Corbin Johnson Data News Weekly Contributor
Being in the beauty business can be very challenging.
It’s competitive, requires a lot of marketing, and the pressure to keep a steady stream of clients. In New Orleans it also means taking advantage of the many festivals and events to make a living. This did not deter Mikita Edwards, a local makeup artist, to start her own makeup business called “Makeup By Mikita.”
With over a thousand followers on Instagram she offers the works: a basic beat makeup, cosplay makeup right in time for Halloween, and look-alike make-up from your favorite celebrities. She’s been into makeup ever since she was a little girl because of her parents having creative backgrounds and Edwards hopes to inspire more Black business owners to come out and start their own companies as well.
“Makeup has always been my calling,” Edwards said. “My father was a painter, and my mother was a hairdresser, and they both taught me the ins and outs of the creative arts industry,” she said.
The idea of being a makeup artist was instilled into Edwards and she has been practicing and perfecting her craft since she was in high school. Her first job was doing makeup for models at a fashion show, and it was her first big step into the makeup world. She had no work experience at all, but she knew she could do it by all the practice that she had before.
“That was a very nerve-wrecking experience for me,” Edwards said. “I had an hour and a half and was extremely nervous. Luckily, the owner of the clothing brand gave me a pep talk and I was set, and all of the models were raving about the looks I did,” Edwards said.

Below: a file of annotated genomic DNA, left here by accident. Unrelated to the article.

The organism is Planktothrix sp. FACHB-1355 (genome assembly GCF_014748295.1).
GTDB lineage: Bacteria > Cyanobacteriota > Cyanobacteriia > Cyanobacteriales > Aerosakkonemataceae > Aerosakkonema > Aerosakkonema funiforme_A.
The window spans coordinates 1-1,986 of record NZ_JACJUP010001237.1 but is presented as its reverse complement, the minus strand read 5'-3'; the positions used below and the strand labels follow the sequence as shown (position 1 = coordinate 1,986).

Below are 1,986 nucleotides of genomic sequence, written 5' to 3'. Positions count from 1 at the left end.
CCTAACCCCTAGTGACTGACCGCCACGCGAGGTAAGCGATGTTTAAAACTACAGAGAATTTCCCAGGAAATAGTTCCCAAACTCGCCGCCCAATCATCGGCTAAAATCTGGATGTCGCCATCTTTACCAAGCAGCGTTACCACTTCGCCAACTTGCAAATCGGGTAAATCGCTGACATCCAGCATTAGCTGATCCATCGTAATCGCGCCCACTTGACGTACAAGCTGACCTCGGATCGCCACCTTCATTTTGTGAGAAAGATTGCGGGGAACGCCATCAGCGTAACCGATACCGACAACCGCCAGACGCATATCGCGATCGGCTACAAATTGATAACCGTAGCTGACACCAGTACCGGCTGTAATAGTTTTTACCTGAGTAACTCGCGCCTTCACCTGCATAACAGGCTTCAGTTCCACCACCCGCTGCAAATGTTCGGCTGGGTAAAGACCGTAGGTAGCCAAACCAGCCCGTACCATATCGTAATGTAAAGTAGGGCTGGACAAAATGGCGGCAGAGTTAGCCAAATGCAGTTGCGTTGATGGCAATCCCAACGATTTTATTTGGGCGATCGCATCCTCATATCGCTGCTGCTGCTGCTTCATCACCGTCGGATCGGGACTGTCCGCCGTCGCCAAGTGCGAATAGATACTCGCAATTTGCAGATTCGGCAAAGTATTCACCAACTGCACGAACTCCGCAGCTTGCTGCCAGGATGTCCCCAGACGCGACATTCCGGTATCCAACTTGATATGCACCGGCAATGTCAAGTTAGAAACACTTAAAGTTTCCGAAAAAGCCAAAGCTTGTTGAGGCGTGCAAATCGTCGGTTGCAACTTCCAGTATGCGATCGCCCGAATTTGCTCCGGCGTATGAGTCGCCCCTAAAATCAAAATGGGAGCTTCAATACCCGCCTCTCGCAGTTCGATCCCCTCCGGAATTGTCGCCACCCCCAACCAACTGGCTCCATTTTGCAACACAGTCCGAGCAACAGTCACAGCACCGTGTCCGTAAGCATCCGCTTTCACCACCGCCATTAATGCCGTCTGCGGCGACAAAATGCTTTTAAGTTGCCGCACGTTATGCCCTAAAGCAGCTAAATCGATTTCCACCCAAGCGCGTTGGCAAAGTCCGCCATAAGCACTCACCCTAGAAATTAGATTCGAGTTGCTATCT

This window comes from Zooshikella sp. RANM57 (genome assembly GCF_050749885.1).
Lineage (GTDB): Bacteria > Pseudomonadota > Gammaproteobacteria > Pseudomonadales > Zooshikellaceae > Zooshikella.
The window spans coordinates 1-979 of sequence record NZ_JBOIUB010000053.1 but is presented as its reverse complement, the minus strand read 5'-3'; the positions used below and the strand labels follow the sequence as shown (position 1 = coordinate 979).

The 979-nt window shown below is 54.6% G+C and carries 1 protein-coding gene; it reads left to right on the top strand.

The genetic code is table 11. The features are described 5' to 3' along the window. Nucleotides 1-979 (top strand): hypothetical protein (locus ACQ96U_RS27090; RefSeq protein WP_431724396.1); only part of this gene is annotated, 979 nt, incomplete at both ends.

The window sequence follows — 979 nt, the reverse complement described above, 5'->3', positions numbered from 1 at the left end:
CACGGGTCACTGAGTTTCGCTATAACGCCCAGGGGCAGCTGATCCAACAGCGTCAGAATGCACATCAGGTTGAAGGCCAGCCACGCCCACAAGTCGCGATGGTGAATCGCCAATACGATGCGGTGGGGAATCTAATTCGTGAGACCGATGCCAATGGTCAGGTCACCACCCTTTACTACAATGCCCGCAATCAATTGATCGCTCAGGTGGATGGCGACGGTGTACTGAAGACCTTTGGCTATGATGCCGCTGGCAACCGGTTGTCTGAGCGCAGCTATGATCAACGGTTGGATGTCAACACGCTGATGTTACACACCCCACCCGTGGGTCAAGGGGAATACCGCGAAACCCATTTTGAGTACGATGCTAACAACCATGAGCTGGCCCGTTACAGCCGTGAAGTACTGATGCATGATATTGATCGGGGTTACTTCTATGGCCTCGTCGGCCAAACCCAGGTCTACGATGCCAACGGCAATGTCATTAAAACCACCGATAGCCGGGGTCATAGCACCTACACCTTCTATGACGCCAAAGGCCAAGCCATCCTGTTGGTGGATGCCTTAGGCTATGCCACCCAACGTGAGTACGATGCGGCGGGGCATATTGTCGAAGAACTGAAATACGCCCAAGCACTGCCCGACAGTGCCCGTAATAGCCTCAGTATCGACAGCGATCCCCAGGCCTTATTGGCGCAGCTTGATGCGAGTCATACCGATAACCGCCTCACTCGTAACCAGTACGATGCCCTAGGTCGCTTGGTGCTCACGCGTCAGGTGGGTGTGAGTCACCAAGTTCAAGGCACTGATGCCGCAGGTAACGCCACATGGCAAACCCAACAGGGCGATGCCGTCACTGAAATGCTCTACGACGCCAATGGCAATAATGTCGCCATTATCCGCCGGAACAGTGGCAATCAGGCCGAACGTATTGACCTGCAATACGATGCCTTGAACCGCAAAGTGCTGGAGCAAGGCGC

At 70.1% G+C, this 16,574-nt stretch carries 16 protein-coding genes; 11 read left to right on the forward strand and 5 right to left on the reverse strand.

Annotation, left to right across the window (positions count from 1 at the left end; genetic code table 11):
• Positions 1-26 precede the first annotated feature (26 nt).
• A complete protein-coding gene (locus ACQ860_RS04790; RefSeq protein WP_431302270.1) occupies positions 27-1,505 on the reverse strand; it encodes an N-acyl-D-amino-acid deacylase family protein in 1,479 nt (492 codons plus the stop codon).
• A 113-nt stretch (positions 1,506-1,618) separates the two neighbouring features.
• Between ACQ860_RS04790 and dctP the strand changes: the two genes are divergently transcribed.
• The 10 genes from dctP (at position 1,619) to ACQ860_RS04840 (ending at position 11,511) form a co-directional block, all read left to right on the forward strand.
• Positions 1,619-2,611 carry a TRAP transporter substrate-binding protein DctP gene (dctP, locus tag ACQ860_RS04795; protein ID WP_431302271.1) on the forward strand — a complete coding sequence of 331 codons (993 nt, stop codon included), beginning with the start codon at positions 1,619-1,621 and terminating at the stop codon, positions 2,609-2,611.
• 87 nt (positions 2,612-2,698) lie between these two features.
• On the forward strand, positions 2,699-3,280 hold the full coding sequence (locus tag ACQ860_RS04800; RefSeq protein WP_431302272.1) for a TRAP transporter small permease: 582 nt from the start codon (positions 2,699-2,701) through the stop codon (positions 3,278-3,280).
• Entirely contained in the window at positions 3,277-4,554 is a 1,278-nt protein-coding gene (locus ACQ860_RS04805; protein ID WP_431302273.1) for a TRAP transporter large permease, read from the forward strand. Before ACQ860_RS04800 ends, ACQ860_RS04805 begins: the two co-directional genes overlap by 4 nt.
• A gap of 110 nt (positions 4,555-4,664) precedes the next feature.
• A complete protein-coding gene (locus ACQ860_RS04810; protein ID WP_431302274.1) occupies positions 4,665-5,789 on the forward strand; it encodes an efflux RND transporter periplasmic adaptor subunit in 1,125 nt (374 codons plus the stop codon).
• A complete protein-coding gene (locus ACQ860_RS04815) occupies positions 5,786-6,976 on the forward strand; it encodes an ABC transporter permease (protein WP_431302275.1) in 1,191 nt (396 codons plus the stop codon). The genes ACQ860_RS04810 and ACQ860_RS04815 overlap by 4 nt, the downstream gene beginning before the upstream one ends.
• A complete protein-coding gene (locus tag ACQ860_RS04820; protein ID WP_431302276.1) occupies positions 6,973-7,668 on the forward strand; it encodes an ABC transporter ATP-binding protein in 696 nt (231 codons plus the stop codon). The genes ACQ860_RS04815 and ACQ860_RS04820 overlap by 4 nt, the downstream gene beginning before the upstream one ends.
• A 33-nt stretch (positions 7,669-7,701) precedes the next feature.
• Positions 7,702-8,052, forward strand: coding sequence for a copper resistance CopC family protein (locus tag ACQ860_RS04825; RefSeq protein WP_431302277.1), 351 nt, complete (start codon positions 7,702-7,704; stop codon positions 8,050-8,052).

She started her own makeup business because she always felt like her own boss. So, after working for a company, she was not a big fan of because of complaints due to her schedule, Edwards created her own limited liability company in 2019.
“This is a field I knew was meant for me because of how beneficial it was,” Edwards said. “Starting my own business has helped me to grow into a better businesswoman and a better artist,” she said. Even when the COVID-19 Pandemic happened, Edwards still managed to overcome it due to having other part-time jobs, which allowed her to stay afloat financially. She has since quit her other job and her business was able to start back up again.
“My business is thriving, clientele is booming, and my name is getting out there,” Edwards said. “People now recognize me, and it has been amazing thus far to see people appreciate my work,” she said.
Her family has been the backbone of her business. They have supported her from the start and helped spread her name around on social media and have introduced her to new clients from her parents’ childhood. She has booked over a thousand clients and has even done looks for big names such as Big Freedia.
“My daughter is truly a force to be reckoned with,” said Wandella Dolliole, Mikita Edward’s mother. “I helped her with business cards and helped set up her email accounts, and set up her in my house,” Dolliole said. “I really went above and beyond with helping my child, and I just know she’s going to be a big name in the industry,” she said.
Edwards said getting started in the industry was a bit hard at first because of the previous companies she had to work for. She hopes that people are enthusiastic about being in this field and make sure they look for the best product. She loves making bold and dramatic looks that help bring out people’s outer beauty. Her favorite was a sea-witch look she did for Halloween where she created her own crown from scratch, and painted her face half-green, half-white.
“I’m really proud of her, and the things she’s done thus far,” said Maci Abrams, Mikita Edward’s niece. “She doesn’t realize the impact that she’s going to have as years go by,” Abrams said. “I can’t wait for everyone to see my aunt’s name and just how talented she truly is,” she said.
Edwards hopes to create her own makeup line in the future and wants to go into skincare in the next couple of years or so. “That will be the next step in my business, and I can’t wait to see what the future holds for me and what ventures will come my way,” Edwards said.